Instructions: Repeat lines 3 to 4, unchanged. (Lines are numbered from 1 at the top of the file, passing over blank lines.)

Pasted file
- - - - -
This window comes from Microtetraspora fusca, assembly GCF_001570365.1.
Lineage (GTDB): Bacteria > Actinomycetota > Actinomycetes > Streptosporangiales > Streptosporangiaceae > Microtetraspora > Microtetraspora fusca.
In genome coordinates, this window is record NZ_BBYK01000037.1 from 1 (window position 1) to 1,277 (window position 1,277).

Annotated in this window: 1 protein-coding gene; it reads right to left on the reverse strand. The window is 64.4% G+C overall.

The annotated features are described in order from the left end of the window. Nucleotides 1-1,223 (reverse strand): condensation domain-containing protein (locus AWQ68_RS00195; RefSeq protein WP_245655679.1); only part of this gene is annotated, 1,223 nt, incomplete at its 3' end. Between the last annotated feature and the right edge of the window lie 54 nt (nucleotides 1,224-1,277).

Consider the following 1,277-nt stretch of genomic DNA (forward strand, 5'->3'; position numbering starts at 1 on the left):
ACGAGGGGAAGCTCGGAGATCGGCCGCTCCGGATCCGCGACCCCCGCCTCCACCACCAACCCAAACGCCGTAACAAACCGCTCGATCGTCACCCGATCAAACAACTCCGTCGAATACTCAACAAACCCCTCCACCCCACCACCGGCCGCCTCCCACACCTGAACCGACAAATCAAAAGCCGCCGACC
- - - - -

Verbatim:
In genome coordinates, this window is record NZ_BBYK01000037.1 from 1 (window position 1) to 1,277 (window position 1,277).

Annotated in this window: 1 protein-coding gene; it reads right to left on the reverse strand. The window is 64.4% G+C overall.